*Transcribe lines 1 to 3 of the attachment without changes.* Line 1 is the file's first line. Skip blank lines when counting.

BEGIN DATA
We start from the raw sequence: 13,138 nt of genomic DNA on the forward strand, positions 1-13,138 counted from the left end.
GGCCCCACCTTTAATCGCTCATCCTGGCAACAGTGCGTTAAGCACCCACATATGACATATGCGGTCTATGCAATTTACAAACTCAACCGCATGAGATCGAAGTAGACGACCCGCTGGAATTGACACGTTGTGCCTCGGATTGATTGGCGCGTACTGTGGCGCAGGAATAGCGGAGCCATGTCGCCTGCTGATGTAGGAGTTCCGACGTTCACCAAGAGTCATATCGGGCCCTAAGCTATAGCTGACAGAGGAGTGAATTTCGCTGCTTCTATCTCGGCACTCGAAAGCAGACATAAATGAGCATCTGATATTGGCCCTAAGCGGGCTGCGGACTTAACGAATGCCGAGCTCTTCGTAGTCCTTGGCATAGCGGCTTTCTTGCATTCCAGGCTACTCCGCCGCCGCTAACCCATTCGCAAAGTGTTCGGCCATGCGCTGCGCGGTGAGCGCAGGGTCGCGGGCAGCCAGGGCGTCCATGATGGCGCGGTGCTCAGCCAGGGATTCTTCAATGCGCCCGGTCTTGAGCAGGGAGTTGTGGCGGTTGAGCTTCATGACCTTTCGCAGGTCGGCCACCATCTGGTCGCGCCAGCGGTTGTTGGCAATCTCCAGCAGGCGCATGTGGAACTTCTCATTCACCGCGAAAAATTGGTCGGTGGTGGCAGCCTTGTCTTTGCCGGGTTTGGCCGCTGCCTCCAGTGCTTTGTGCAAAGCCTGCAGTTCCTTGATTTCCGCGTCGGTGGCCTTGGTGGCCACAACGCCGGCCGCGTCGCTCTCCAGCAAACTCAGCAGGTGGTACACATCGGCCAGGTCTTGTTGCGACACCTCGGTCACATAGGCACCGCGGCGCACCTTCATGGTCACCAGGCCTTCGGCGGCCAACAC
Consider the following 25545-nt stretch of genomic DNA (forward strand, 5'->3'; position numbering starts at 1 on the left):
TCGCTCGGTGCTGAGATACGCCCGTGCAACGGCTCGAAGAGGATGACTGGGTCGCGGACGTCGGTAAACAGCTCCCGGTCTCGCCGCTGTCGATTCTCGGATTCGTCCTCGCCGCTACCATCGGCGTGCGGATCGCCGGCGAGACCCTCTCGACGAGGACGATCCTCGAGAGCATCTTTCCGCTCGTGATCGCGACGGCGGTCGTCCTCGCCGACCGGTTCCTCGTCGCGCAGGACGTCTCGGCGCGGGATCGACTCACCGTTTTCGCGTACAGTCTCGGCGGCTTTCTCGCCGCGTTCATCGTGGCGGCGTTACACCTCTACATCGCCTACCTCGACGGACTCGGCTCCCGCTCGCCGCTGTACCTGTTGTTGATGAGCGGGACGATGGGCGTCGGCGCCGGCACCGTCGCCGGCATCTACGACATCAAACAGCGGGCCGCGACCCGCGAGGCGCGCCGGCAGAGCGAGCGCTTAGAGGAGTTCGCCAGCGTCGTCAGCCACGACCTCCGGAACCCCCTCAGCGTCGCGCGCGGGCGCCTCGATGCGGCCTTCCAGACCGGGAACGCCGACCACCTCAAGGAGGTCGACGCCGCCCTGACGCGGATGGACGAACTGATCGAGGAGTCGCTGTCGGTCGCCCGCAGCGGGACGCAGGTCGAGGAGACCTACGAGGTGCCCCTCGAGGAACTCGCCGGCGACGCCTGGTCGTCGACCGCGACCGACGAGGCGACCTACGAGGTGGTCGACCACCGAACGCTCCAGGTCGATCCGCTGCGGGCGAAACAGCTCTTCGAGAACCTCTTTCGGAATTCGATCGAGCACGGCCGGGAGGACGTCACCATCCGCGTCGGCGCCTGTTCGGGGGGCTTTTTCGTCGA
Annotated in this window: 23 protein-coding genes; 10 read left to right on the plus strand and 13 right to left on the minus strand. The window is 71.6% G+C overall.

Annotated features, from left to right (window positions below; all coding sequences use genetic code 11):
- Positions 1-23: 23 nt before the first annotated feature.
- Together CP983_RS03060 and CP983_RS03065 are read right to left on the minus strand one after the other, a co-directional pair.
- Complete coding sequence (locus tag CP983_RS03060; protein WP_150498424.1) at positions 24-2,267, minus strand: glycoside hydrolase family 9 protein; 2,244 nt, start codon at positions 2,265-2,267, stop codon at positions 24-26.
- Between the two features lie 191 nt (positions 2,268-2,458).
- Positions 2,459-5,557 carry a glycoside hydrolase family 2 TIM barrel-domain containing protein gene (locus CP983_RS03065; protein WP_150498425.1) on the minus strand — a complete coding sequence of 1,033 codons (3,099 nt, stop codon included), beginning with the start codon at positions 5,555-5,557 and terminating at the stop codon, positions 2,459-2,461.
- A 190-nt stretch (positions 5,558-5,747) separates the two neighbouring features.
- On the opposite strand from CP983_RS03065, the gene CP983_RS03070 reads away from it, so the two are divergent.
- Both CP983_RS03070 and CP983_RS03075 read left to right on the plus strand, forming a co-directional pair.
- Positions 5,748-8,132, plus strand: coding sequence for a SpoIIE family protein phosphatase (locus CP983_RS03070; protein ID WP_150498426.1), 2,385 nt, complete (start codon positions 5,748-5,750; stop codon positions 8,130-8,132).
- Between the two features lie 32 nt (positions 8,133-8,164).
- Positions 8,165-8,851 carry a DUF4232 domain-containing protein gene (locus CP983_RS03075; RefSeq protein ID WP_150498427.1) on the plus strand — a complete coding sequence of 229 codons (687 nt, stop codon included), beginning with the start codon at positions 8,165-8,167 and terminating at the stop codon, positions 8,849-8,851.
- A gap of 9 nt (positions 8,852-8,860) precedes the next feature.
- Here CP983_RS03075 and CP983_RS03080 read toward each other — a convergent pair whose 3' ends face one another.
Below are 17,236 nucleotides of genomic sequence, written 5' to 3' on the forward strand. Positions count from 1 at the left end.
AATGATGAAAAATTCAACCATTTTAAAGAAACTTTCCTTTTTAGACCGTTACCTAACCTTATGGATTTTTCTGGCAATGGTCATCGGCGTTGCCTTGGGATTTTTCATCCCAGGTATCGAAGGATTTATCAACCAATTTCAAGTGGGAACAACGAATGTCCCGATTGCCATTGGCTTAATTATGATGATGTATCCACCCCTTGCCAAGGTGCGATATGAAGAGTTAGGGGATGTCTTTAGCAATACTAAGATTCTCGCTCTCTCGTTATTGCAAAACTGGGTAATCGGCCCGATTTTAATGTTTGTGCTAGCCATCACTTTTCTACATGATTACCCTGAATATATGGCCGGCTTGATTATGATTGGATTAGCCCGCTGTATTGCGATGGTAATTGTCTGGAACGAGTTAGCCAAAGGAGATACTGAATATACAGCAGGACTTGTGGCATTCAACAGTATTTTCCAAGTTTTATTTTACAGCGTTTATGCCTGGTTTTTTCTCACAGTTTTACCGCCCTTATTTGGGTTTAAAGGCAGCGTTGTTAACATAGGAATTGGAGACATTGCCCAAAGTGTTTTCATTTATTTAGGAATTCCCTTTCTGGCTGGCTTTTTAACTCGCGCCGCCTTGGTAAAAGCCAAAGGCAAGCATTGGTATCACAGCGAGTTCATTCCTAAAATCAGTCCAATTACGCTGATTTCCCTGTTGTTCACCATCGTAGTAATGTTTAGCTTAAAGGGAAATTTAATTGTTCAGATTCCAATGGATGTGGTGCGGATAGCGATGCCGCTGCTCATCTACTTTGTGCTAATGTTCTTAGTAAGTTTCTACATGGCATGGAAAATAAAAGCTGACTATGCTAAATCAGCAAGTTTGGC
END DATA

We start from the raw sequence: 13,138 nt of genomic DNA on the forward strand, positions 1-13,138 counted from the left end.
GGCCCCACCTTTAATCGCTCATCCTGGCAACAGTGCGTTAAGCACCCACATATGACATATGCGGTCTATGCAATTTACAAACTCAACCGCATGAGATCGAAGTAGACGACCCGCTGGAATTGACACGTTGTGCCTCGGATTGATTGGCGCGTACTGTGGCGCAGGAATAGCGGAGCCATGTCGCCTGCTGATGTAGGAGTTCCGACGTTCACCAAGAGTCATATCGGGCCCTAAGCTATAGCTGACAGAGGAGTGAATTTCGCTGCTTCTATCTCGGCACTCGAAAGCAGACATAAATGAGCATCTGATATTGGCCCTAAGCGGGCTGCGGACTTAACGAATGCCGAGCTCTTCGTAGTCCTTGGCATAGCGGCTTTCTTGCATTCCAGGCTACTCCGCCGCCGCTAACCCATTCGCAAAGTGTTCGGCCATGCGCTGCGCGGTGAGCGCAGGGTCGCGGGCAGCCAGGGCGTCCATGATGGCGCGGTGCTCAGCCAGGGATTCTTCAATGCGCCCGGTCTTGAGCAGGGAGTTGTGGCGGTTGAGCTTCATGACCTTTCGCAGGTCGGCCACCATCTGGTCGCGCCAGCGGTTGTTGGCAATCTCCAGCAGGCGCATGTGGAACTTCTCATTCACCGCGAAAAATTGGTCGGTGGTGGCAGCCTTGTCTTTGCCGGGTTTGGCCGCTGCCTCCAGTGCTTTGTGCAAAGCCTGCAGTTCCTTGATTTCCGCGTCGGTGGCCTTGGTGGCCACAACGCCGGCCGCGTCGCTCTCCAGCAAACTCAGCAGGTGGTACACATCGGCCAGGTCTTGTTGCGACACCTCGGTCACATAGGCACCGCGGCGCACCTTCATGGTCACCAGGCCTTCGGCGGCCAACAC
Consider the following 25545-nt stretch of genomic DNA (forward strand, 5'->3'; position numbering starts at 1 on the left):